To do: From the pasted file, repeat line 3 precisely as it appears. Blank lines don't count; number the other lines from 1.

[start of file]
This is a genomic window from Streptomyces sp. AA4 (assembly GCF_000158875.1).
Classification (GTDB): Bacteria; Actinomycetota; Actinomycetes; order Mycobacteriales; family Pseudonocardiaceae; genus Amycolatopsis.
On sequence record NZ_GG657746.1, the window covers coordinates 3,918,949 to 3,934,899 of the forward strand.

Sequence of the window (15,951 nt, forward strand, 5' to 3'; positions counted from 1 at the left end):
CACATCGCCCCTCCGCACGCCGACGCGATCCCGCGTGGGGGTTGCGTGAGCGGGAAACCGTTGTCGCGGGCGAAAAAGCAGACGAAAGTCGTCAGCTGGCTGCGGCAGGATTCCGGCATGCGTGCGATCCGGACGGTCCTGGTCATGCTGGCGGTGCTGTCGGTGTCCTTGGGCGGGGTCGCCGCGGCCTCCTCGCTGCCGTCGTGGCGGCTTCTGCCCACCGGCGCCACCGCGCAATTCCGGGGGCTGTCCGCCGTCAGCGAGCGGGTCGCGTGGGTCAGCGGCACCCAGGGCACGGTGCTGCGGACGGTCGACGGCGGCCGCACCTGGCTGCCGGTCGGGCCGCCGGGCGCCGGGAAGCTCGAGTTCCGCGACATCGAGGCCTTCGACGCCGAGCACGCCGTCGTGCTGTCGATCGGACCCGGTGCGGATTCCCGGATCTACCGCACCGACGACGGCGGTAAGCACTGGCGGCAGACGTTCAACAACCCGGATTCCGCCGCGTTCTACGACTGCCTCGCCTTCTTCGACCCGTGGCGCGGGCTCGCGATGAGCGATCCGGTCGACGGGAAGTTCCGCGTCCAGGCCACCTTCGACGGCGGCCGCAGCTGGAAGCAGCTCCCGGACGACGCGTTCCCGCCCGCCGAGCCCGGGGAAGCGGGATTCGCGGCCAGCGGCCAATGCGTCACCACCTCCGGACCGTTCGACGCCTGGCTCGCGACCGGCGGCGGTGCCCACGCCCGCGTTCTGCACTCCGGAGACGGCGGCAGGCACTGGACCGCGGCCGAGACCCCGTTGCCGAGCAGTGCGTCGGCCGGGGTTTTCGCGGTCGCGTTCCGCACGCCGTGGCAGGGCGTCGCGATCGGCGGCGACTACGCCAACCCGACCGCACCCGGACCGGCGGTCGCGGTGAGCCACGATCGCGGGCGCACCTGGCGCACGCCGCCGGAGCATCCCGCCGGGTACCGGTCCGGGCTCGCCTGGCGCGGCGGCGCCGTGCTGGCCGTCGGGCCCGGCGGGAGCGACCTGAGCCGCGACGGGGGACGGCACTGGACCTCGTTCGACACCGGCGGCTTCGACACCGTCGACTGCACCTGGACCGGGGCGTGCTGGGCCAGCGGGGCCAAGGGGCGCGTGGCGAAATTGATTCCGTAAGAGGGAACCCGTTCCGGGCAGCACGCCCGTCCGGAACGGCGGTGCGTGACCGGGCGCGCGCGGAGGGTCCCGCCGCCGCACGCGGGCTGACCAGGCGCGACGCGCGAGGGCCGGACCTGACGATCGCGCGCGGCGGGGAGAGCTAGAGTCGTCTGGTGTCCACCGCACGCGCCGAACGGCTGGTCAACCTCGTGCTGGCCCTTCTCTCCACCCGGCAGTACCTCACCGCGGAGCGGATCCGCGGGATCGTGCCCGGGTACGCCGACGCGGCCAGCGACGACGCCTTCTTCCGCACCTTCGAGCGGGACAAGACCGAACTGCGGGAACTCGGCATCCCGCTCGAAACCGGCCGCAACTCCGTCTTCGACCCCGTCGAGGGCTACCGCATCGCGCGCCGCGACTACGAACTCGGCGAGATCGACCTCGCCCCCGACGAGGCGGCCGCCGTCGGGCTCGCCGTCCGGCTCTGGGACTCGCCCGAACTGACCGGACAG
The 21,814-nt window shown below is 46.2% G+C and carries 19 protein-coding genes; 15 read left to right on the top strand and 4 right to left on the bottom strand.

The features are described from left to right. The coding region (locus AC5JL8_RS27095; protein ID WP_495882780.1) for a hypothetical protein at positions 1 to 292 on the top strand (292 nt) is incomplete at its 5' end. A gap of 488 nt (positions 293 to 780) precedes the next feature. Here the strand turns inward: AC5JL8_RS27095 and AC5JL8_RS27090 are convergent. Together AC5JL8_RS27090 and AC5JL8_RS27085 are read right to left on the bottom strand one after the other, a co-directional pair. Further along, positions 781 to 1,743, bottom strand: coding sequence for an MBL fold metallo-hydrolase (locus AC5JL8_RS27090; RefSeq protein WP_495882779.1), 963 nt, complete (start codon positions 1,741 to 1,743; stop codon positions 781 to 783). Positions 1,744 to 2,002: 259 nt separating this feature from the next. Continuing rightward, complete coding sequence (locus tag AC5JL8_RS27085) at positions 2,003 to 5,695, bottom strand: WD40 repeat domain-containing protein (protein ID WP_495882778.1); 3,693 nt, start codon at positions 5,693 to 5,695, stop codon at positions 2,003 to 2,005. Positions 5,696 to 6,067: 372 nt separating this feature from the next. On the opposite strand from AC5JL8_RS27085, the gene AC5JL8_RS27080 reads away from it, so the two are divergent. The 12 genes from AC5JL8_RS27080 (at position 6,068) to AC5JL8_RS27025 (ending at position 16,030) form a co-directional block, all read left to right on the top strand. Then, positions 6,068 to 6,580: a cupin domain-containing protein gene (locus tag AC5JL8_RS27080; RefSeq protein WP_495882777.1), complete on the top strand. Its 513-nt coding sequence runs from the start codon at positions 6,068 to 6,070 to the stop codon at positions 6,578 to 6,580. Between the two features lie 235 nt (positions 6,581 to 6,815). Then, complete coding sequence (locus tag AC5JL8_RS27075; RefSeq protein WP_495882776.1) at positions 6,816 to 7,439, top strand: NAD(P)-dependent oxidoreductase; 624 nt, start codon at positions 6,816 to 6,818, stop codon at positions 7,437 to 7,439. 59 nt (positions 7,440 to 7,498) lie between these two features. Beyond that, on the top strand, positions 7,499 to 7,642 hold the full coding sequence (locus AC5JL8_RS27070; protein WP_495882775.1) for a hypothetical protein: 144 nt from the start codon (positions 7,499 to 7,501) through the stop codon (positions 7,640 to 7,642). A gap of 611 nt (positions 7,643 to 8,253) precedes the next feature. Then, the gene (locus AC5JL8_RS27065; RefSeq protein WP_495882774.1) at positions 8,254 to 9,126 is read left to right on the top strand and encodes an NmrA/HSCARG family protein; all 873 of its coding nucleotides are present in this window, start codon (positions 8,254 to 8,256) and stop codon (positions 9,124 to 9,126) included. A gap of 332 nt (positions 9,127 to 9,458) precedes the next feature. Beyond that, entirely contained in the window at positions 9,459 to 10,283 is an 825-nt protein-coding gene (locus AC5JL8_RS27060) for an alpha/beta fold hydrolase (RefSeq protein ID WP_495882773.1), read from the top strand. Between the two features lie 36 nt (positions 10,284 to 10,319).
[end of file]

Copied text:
On sequence record NZ_GG657746.1, the window covers coordinates 3,918,949 to 3,934,899 of the forward strand.